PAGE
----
Monday, August 19, 2013

Displayed next to Angela Corey's bar exam?

A director at the Smithsonian Institution wants to stock a new addition to the national museum complex with a controversial piece of recent US history — Trayvon Martin’s hoodie.
Lonnie Bunch said that once the legal case plays out, he’d love to have the gray hooded sweat shirt the unarmed 17-year-old was wearing the night he was fatally shot by George Zimmerman in Sanford, Fla.
....“It became the symbolic way to talk [about] the Trayvon Martin case. It’s rare that you get one artifact that really becomes the symbol,” Bunch said.
“Because it’s such a symbol, it would allow you to talk about race in the age of Obama.”
Bunch, director of the Smithsonian’s National Museum of African American History and Culture, now under construction in Washington, DC, has assembled other controversial pieces about race relations throughout US history.
The WaPo Style section is down with it;
Prosecutors displayed the dark gray sweatshirt that Martin wore on the last night of his life in an enormous, rectangular, thickly three-dimensional frame. The hoodie lay suspended between clear plastic sheets with its arms spread wide inside a cross-shaped cutout, set starkly apart from the brilliant white of the matting. It might easily have been mistaken for a religious relic, even as it became a singularly evocative entry in a long inventory of indelible courtroom artifacts from O.J. Simpson’s ill-fitting gloves to Lorena Bobbitt’s emasculating kitchen knife. Prosecutors lifted the framed hoodie awkwardly, teetering toward the jury.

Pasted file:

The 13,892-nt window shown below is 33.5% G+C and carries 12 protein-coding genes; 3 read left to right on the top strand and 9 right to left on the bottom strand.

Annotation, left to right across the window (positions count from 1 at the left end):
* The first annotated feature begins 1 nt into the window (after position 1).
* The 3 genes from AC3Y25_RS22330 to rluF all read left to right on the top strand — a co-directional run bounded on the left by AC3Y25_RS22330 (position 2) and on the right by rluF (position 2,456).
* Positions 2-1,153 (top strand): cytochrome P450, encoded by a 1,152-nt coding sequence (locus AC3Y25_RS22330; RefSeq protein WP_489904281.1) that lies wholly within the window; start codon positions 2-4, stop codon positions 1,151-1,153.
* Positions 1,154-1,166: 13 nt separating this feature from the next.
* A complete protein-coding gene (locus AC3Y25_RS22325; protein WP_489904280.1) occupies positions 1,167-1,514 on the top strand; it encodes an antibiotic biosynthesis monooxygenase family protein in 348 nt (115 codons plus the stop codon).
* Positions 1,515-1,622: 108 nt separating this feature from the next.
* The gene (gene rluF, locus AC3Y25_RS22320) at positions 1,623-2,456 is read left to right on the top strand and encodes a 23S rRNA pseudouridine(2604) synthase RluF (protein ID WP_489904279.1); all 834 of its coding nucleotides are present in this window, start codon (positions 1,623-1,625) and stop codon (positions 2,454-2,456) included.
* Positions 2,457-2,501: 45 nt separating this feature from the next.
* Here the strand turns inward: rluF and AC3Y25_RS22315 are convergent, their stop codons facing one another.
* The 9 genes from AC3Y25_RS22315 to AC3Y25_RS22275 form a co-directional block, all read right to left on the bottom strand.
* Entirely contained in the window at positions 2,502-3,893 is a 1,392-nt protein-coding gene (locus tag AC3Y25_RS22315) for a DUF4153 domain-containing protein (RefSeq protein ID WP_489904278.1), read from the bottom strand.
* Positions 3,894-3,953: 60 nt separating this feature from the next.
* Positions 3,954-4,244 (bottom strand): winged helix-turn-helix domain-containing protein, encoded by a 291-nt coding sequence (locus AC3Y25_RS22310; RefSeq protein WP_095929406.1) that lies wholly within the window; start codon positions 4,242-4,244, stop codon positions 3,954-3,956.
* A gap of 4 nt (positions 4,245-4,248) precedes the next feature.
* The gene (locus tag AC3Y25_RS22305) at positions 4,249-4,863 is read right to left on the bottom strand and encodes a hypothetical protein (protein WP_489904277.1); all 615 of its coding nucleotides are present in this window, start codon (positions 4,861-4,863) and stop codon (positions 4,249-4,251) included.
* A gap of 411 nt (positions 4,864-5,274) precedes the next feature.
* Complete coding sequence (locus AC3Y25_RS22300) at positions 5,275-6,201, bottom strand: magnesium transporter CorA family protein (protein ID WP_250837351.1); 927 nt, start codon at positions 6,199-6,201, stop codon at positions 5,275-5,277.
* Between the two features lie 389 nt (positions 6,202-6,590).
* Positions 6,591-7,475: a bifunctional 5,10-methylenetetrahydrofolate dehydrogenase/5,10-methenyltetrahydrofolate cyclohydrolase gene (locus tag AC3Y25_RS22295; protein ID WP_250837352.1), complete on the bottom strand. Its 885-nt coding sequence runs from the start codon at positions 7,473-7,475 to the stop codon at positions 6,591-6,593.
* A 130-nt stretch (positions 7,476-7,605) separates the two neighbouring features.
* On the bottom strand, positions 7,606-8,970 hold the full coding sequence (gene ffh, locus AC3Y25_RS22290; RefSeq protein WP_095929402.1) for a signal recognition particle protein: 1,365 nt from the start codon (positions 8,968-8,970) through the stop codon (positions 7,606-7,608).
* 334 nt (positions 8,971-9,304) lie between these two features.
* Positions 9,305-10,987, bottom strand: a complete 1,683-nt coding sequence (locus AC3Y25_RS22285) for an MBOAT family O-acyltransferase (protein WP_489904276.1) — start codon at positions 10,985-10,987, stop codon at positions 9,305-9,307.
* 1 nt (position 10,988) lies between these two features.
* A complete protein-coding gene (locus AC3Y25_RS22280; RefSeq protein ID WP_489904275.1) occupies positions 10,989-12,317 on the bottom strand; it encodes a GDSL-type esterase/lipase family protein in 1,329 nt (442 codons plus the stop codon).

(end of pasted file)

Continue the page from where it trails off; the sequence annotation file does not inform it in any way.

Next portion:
“I get goose bumps just thinking about it,” says Michael Skolnik, who sat next to Martin’s parents on that morning, the day before the Fourth of July. Skolnik, the political director for hip-hop mogul Russell Simmons and a member of the Trayvon Martin Foundation board, felt as if he were in the presence of something as consequential and iconic as Babe Ruth’s bat or the Declaration of Independence. “It’s like this mythical garment,” he says.
Is there a museum devoted to keeping homophobia alive?

No comments:

Post a Comment